When it comes to getting what we want:
We like speed,
We like access,
and its expectancy.
We demand now,
but not later.
We love here,
but want to be there.
We love the event,
We want it all,
not one thing less.
I’m learning that sometimes the process is where beauty resides. Being a disciple of Christ is not an event to which I suddenly arrive. It is a process. It is no secret that some of the best things take time. Some things have a quantifiable end or reward. In those cases the reward and journey are equally the prize. Think of a football team who recently won the Super Bowl. Surely the hard work of the season was rewarding, but winning the championship is an amazing reward as well. If you diminish the value of either the reward or the journey, you miss out on the glory of the entire story. However, many matters of spirituality and spiritual growth are not as easily quantifiable and are much more of a gradual process rather than something that is accomplished overnight or even over a few years.
One of my favorite things about making coffee or tea is the process I go through to prepare my drink. The process of making coffee in a French press is one of my favorite things about making coffee in the first place. My wife recently bought me a nice teapot and the same principle applies there. If I want good coffee or tea, I must submit to the process. Boil water. Grind beans. Pour into press. Pour water into press. Stir. Wait four minutes. Stir again. Pour.
And I’m beginning to see the value in learning to enjoy this ritualistic process of following the steps and seeing the beauty in each passing moment. In New Seeds of Contemplation, Thomas Merton suggests that every moment is an opportunity to reflect on something about the Kingdom or against it. The same is true with our actions. We can work towards advancing the Kingdom or remain comfortable and likely do more damage than good. I believe God is a God of movement. Even when we are “still” there is work to be done. Sometimes the work is abiding and resting and other times it is tilling the fields or collecting the harvest. The work is simply one stage in the process.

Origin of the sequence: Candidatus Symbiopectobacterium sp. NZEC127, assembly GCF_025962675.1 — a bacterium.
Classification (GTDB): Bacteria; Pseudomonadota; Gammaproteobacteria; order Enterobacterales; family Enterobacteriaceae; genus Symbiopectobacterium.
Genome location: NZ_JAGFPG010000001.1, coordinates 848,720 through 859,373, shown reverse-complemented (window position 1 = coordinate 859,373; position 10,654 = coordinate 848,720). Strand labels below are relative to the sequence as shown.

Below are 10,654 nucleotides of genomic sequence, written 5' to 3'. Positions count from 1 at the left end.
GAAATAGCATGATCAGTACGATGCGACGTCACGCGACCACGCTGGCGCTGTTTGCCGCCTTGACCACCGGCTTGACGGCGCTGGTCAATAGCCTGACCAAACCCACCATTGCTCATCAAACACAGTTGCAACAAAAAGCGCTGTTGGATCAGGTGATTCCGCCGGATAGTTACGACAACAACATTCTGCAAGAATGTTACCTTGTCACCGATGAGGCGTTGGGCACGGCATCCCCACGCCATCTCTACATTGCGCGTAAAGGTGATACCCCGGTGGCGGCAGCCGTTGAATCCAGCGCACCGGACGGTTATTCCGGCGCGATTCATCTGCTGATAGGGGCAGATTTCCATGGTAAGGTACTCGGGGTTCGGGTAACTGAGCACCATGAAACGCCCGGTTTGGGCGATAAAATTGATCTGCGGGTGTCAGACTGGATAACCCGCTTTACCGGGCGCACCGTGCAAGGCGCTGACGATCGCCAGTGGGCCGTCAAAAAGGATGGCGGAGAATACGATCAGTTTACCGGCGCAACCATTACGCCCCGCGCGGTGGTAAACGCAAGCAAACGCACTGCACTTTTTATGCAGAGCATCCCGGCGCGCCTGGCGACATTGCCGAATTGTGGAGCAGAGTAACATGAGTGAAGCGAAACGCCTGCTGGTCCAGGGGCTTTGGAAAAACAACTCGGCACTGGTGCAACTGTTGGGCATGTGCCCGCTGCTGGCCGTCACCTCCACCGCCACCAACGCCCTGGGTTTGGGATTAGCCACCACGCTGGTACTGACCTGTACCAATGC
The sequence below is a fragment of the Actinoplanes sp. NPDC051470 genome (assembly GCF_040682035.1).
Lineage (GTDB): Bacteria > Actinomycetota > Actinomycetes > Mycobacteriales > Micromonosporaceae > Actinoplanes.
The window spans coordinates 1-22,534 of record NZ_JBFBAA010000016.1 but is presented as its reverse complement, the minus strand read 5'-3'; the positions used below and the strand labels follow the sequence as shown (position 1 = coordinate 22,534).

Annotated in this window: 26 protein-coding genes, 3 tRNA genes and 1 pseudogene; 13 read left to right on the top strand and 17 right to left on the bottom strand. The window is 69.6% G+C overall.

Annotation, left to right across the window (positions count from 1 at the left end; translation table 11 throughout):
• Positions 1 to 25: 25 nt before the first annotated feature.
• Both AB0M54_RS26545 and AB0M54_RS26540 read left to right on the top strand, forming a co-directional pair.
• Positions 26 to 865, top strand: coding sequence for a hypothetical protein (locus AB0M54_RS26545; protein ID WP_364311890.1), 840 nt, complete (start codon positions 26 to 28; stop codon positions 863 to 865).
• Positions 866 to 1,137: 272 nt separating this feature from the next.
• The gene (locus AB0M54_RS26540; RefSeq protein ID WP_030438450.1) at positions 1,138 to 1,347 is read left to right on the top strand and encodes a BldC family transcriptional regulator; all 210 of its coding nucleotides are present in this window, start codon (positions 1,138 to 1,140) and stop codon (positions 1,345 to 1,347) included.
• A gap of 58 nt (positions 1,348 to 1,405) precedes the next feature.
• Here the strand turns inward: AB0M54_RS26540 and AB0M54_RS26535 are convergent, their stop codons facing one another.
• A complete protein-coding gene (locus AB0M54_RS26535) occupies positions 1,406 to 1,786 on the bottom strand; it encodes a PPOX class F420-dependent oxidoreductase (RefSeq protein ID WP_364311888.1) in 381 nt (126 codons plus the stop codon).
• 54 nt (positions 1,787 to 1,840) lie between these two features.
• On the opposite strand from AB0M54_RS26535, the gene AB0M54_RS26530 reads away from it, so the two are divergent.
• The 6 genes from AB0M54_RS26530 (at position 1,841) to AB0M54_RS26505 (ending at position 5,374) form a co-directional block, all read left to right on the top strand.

I believe our processes are the same way. With the French Press, if I decide to speed up the process, the rich and bold flavor of the coffee will be lost and replaced with something bland, watered-down and only a fraction of what it could have been. If I see each passing step as an opportunity for Kingdom work rather than “a step to get through” I will see the glory in each moment. It is a temptation to make the process self-centered and perceive the progress through the lens of my own thoughts and feelings. This is the tragic fallacy in following God: creating a followership of God that still manages to be centered on ourselves.
Process also implies forward motion. If I stay in one stage of the process for too long, that greatly affects the outcome as well. Let’s just stay with the coffee analogy. If I pour the water in the press with the grinds and let it steep for hours and hours, the water becomes cold, the grinds become over brewed and the taste is terrible. When I see the opportunity to take a step in progress, I must take it. I realize this isn’t a perfect analogy because sometimes you stay in the same “step” for years or maybe decades. However, I think it speaks to the importance of our need to be aware of that next step and take it when it comes. But before that next step presents itself, sometimes the best thing you can do is simply see the beauty in the current stage.
How am I ruining the process?
Am I missing the beauty of today by anticipating the glories of tomorrow?
What must I do to slow down to not only recognize the process around me but learn to respect and enjoy it?